*Update, December 17, 2015, at 3:31 p.m. EST:
Federal law enforcement officials told NBC News that they plan to bring criminal charges against Enrique Martinez, a former neighbor of Syed Rizwan Farook, for the purchase of two assault rifles used in the San Bernardino massacre.
Two weeks after a married Muslim couple killed 14 people in San Bernardino, California, federal investigators say they have not uncovered any evidence that they belonged to an active terrorist cell.
FBI head James Comey announced the news during a counterterrorism conference in New York yesterday (December 16). He said that while Syed Rizwan Farook and Tashfeen Malik, the perpetrators of the December 2 massacre, spoke about "jihad and martyrdom" in private communications, they did not do so on social media—a major recruiting tool for groups like ISIS. Comey also said that Mohammad Youssuf Abdulazeez, who killed four U.S. Marines in Chattanooga, Tennessee in July, "was inspired and motivated by foreign terrorist organization propaganda."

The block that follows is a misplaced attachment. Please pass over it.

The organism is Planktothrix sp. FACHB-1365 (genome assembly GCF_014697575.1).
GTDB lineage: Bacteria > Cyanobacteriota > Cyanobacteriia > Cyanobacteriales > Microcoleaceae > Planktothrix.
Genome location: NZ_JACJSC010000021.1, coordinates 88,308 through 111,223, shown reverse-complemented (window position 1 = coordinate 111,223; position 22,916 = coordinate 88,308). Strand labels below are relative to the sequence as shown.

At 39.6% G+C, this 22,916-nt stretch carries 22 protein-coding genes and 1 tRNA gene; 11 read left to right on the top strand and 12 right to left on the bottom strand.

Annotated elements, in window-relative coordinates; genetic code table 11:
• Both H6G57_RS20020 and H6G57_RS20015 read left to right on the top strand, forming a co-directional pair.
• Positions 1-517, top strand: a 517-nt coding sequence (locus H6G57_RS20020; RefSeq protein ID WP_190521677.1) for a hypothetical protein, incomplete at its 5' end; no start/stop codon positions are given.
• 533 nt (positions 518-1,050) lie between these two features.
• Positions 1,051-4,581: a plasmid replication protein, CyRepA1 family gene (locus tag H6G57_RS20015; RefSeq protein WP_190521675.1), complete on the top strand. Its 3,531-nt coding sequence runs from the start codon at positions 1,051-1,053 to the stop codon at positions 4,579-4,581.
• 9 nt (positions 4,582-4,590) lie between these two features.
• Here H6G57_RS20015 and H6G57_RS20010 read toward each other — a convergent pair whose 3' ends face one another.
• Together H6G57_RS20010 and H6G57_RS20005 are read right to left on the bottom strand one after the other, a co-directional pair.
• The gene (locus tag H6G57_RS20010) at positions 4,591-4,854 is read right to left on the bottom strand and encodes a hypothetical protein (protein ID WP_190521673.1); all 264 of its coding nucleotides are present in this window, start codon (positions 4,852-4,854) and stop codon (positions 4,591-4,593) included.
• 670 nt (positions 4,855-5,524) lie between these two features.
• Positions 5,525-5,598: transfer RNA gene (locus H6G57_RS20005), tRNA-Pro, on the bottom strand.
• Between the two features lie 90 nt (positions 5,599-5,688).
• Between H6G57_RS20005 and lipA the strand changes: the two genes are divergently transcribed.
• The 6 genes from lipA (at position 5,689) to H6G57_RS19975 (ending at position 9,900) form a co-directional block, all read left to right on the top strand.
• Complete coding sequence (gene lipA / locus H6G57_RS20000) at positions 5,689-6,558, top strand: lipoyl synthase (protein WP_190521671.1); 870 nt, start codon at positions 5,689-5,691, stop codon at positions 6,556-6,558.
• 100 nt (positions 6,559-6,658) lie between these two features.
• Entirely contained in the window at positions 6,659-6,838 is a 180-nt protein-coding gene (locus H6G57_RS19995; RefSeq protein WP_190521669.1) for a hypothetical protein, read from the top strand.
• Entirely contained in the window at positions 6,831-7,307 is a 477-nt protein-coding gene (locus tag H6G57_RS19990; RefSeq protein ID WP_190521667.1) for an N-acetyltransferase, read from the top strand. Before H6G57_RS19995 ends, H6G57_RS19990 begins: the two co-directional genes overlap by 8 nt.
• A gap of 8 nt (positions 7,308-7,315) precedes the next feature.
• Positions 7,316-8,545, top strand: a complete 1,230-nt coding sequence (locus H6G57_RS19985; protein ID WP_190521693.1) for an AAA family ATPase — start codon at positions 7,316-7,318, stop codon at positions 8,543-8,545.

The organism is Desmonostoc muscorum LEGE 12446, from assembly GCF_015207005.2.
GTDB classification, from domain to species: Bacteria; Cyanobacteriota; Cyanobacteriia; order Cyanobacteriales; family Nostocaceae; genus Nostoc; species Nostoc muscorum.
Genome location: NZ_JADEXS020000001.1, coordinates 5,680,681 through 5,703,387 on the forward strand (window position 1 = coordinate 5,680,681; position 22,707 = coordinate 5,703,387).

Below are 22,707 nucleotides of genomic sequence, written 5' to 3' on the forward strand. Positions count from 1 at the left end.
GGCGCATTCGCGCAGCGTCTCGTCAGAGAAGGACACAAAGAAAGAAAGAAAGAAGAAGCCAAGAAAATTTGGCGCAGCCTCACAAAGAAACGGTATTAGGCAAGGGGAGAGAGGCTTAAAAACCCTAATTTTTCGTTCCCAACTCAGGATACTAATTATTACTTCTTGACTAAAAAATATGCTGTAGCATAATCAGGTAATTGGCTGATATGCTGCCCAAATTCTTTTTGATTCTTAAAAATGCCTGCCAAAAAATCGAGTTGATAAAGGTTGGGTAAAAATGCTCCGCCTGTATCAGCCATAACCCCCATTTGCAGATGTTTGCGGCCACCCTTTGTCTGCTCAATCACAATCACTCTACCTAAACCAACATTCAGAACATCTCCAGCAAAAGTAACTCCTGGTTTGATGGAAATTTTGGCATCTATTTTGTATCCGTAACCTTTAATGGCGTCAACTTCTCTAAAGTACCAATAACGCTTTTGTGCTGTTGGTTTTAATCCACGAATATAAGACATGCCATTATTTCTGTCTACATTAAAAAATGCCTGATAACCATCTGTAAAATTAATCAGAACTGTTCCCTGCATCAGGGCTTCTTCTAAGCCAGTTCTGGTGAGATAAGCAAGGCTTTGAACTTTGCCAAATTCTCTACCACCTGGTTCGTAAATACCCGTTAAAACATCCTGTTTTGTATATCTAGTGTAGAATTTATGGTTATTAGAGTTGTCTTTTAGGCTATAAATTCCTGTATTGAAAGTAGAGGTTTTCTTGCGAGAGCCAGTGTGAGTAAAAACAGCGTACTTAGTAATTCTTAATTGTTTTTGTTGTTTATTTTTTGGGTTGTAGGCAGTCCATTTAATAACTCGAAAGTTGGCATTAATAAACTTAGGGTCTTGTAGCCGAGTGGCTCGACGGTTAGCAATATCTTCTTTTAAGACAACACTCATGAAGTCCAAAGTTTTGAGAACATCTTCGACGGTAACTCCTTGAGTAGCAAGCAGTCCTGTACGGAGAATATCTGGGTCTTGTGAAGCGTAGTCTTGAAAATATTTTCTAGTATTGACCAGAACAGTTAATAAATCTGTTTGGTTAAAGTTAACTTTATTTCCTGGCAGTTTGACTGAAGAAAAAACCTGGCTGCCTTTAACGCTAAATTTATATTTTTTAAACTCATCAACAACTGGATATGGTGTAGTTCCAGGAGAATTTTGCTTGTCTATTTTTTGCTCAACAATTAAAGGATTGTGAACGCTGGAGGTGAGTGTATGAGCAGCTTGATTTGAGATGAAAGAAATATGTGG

The FBI head further confirmed that the bureau is pursuing "hundreds" of investigations across 50 states that involve potential ISIS-inspired plots.
Despite calling for tech companies to not create tools or services that allow for encrypted communication—something that Comey says ISIS and similar groups use—the FBI head asserted that he believes tech and law enforcement can collaborate without infringing on personal privacy. "We are not going to break the Internet," he said.